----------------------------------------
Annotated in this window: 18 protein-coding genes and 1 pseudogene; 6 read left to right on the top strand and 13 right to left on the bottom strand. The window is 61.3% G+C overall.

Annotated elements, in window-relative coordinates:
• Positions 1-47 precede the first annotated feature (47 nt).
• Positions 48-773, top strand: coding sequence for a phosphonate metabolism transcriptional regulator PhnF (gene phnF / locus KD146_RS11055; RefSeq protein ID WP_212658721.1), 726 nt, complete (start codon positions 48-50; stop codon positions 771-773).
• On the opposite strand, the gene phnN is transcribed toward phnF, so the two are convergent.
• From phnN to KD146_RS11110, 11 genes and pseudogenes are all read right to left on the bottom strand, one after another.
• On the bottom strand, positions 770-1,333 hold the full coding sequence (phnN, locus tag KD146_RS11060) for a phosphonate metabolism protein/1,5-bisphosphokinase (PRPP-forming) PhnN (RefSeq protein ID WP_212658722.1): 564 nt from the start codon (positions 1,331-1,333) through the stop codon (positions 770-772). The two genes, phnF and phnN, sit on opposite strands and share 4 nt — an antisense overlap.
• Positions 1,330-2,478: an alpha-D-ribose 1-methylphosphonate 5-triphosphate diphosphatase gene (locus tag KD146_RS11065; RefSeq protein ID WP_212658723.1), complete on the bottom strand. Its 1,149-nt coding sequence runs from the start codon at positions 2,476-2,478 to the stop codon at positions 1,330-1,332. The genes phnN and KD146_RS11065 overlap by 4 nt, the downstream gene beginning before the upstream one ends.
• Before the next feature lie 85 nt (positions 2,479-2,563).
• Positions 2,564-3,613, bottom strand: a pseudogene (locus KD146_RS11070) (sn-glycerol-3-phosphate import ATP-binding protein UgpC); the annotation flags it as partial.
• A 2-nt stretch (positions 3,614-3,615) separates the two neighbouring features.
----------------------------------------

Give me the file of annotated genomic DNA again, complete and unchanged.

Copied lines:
Annotated in this window: 18 protein-coding genes and 1 pseudogene; 6 read left to right on the top strand and 13 right to left on the bottom strand. The window is 61.3% G+C overall.

Annotated elements, in window-relative coordinates:
• Positions 1-47 precede the first annotated feature (47 nt).
• Positions 48-773, top strand: coding sequence for a phosphonate metabolism transcriptional regulator PhnF (gene phnF / locus KD146_RS11055; RefSeq protein ID WP_212658721.1), 726 nt, complete (start codon positions 48-50; stop codon positions 771-773).
• On the opposite strand, the gene phnN is transcribed toward phnF, so the two are convergent.
• From phnN to KD146_RS11110, 11 genes and pseudogenes are all read right to left on the bottom strand, one after another.
• On the bottom strand, positions 770-1,333 hold the full coding sequence (phnN, locus tag KD146_RS11060) for a phosphonate metabolism protein/1,5-bisphosphokinase (PRPP-forming) PhnN (RefSeq protein ID WP_212658722.1): 564 nt from the start codon (positions 1,331-1,333) through the stop codon (positions 770-772). The two genes, phnF and phnN, sit on opposite strands and share 4 nt — an antisense overlap.
• Positions 1,330-2,478: an alpha-D-ribose 1-methylphosphonate 5-triphosphate diphosphatase gene (locus tag KD146_RS11065; RefSeq protein ID WP_212658723.1), complete on the bottom strand. Its 1,149-nt coding sequence runs from the start codon at positions 2,476-2,478 to the stop codon at positions 1,330-1,332. The genes phnN and KD146_RS11065 overlap by 4 nt, the downstream gene beginning before the upstream one ends.
• Before the next feature lie 85 nt (positions 2,479-2,563).
• Positions 2,564-3,613, bottom strand: a pseudogene (locus KD146_RS11070) (sn-glycerol-3-phosphate import ATP-binding protein UgpC); the annotation flags it as partial.
• A 2-nt stretch (positions 3,614-3,615) separates the two neighbouring features.